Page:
On the issue of repair, it sounds like it could be a power supply problem, which may be easier and cheaper to fix than you may think. Before you put it to the curb, you should at least get a repair estimate. At least then you'll have a definite dollar amount to justify letting this amazing set go quietly into the night.

    Sorry, I don't know how to make this any easier.
     
  4. CRyan

    CRyan Screenwriter

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    Well, my parents had their 35 Mits CRT fixed a year ago (stopped turning on). Cost only $175 and it works like new. I do believe they had to do something a little bit weird to fix it though. You could always have someone come over to look at it but it will cost $35 probably for that visit if you dont have them fix it. Might just be a power supply or capacitor - never know obviously.
     
  5. Brian Serene

    Brian Serene Stunt Coordinator

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  6. Philip Hamm

    Philip Hamm Lead Actor

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    If that is one of the analog 35" Proscan 16:9 TVs with component input that is 480P compatible, based on the performance of my X1 projector, I'll bet HDTV downconverted to 480p would look FABULOUS on it. Just FYI. May be cheap to fix.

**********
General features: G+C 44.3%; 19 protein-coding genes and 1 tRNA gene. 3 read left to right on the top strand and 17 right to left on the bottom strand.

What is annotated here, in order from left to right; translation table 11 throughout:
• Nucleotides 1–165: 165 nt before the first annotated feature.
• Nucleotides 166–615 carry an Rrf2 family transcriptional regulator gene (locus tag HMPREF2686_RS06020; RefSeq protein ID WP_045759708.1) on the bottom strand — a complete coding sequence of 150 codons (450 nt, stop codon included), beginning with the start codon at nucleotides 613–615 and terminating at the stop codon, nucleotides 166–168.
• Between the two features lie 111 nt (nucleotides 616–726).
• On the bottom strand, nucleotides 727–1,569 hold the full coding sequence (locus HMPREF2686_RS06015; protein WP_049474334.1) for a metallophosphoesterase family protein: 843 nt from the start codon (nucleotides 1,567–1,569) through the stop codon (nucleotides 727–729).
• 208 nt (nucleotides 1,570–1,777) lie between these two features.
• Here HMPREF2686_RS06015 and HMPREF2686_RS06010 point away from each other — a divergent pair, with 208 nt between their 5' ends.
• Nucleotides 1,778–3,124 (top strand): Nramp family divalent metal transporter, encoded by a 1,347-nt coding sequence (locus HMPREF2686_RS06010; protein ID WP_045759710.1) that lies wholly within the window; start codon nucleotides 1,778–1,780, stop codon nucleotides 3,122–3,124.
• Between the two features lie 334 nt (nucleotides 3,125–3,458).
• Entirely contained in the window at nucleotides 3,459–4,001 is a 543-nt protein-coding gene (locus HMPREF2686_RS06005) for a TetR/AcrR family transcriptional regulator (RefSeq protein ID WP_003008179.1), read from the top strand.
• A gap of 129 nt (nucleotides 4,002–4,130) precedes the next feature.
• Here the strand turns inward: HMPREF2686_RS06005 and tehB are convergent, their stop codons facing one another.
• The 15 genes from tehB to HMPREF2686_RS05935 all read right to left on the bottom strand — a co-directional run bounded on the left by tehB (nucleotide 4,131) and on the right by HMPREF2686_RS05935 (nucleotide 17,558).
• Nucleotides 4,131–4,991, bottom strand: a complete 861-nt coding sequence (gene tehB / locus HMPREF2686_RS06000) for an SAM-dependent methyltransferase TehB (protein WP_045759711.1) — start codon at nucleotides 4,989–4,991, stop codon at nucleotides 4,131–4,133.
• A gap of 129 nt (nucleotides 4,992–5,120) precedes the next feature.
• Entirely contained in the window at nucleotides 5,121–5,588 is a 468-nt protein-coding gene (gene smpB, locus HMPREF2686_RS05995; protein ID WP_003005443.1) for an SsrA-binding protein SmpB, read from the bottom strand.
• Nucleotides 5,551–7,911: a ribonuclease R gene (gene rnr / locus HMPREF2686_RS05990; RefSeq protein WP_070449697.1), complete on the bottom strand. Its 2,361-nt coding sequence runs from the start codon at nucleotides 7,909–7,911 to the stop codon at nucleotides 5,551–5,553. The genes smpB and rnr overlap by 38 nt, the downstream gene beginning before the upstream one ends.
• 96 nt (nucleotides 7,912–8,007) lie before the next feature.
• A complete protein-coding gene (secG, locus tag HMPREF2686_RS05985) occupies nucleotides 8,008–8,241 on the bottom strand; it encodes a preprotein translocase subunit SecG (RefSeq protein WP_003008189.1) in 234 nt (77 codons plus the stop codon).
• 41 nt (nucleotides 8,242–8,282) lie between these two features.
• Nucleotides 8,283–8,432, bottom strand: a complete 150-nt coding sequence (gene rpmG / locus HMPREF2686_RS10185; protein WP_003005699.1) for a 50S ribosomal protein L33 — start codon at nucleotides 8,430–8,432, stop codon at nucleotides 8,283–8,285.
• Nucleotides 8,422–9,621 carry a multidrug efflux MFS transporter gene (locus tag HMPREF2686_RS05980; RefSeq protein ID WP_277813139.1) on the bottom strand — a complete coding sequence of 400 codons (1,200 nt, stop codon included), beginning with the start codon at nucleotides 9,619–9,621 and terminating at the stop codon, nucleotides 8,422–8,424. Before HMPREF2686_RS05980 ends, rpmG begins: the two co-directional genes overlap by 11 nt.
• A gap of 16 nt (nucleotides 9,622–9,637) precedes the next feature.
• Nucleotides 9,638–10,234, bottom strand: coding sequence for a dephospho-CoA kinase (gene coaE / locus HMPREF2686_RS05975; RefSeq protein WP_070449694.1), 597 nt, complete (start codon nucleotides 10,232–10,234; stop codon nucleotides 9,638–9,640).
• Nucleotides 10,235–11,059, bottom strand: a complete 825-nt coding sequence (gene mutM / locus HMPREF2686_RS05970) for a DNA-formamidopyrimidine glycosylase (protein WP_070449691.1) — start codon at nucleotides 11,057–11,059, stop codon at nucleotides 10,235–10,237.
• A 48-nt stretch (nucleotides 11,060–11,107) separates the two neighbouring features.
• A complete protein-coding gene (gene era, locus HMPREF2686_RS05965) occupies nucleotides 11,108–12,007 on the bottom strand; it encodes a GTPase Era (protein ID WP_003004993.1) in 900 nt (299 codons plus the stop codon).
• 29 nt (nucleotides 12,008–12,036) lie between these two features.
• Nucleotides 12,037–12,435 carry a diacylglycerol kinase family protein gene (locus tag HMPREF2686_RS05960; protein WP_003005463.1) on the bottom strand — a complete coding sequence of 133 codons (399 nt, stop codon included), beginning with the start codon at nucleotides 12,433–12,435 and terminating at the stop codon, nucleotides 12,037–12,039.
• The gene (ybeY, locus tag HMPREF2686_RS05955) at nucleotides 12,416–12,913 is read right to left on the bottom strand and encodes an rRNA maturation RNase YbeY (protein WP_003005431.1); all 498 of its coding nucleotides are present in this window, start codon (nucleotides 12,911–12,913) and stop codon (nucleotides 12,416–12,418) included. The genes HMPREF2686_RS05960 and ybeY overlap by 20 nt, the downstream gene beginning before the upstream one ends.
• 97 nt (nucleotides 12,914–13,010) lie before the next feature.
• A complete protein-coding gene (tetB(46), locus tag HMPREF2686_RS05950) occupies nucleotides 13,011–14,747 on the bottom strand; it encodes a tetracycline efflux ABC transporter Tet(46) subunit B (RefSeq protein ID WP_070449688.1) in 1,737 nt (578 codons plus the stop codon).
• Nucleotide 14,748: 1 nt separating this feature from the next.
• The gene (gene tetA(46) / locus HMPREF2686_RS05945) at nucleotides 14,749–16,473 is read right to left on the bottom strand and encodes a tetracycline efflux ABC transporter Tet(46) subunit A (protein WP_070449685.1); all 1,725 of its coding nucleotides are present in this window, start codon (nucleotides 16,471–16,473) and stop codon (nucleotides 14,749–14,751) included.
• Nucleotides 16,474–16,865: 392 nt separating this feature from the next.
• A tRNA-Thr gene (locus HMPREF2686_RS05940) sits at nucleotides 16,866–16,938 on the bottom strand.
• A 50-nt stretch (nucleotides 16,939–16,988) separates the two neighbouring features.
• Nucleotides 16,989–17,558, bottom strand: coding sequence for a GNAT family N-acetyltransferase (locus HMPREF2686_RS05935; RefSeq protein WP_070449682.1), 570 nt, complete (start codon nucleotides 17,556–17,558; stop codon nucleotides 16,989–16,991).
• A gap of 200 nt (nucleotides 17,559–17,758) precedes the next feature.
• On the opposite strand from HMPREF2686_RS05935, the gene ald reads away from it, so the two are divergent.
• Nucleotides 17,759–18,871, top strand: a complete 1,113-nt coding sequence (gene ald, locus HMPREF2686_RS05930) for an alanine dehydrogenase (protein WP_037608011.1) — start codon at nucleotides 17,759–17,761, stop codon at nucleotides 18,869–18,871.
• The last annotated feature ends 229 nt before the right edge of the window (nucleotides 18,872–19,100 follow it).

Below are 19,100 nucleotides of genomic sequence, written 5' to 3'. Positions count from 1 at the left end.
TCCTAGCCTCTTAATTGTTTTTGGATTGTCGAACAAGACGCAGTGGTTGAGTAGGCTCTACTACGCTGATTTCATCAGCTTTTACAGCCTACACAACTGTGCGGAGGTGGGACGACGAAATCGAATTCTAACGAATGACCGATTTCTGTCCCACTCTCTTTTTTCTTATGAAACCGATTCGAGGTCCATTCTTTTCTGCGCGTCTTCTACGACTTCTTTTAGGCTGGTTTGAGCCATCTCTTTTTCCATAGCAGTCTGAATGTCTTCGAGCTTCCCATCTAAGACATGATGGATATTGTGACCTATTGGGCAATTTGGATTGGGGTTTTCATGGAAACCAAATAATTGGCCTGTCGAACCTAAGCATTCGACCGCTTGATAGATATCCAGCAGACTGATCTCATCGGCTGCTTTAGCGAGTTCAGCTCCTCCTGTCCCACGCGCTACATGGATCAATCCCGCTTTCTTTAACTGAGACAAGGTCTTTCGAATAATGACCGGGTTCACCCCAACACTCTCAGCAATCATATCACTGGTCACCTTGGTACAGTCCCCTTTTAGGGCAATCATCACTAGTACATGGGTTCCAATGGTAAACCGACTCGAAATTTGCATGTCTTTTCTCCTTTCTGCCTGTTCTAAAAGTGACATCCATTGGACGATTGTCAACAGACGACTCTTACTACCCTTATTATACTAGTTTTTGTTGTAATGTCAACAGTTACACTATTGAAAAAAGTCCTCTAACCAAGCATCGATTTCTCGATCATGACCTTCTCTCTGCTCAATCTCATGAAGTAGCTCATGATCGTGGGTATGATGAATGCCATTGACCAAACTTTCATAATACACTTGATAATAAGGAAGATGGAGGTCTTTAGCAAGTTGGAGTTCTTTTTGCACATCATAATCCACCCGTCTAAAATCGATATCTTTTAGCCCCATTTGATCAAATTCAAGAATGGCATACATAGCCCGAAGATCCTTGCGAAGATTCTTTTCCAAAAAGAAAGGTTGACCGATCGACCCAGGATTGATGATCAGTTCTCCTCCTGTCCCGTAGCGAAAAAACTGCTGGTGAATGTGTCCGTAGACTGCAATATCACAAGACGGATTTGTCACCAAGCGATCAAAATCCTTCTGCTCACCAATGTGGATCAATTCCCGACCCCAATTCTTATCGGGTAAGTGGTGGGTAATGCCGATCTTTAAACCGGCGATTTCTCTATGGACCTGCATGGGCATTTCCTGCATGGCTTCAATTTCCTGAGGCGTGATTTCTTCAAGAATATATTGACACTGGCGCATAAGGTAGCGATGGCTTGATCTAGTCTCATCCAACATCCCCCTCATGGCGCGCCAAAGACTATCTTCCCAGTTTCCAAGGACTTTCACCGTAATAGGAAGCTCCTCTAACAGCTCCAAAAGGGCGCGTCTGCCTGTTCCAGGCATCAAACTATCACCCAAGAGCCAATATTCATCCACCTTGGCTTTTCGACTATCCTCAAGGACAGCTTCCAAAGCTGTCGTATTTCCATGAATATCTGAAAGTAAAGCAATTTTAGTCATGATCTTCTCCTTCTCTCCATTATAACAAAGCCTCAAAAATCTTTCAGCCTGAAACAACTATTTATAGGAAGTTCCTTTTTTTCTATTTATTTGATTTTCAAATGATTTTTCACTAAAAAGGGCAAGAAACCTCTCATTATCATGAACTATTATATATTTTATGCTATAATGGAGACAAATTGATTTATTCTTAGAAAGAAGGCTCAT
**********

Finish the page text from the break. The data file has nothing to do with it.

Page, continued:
7. Brian Serene

    Brian Serene Stunt Coordinator

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    Phillip, this set is a 4:3, no component input. However, with the built-in line doubling, picture quality was excellent.
     
  8. BrianW

    BrianW Cinematographer

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    4:3? Ah, I thought it was the widescreen set. Thanks for clarifying.
     
  9. Ken Chan

    Ken Chan Producer

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    I have a similar set. It has gone out a few times. What will probably happen is if you can find a repair tech, he will come over, and do a diagnostic. From what you've described, it's probably not the tube, but the electronics, which are on a board. So he will just take the defective board, and leave the tube, which is what weighs 300 pounds. Then if he can find parts, he can do a fix, come back, and put it back together. It'll cost a few hundred bucks (but definitely talk about estimates before he even comes over).

    The problem is finding someone local who is qualified to do the fix, and finding parts. He may be able to scavenge from other sets, even other makes/models. In fact, the next time it goes, I'm gonna call my guy first, and if he's still in business, offer it to him.
     
  10. Dennis Nicholls

    Dennis Nicholls Executive Producer

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    Look at it this way. 15 years ago you bought $2,000 worth of pets.com stock. It was really a great performer in its day. But now it's worth nothing. Its age has passed it by.
     
  11. DaveF

    DaveF Moderator
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    So now you're speaking in techno-koans?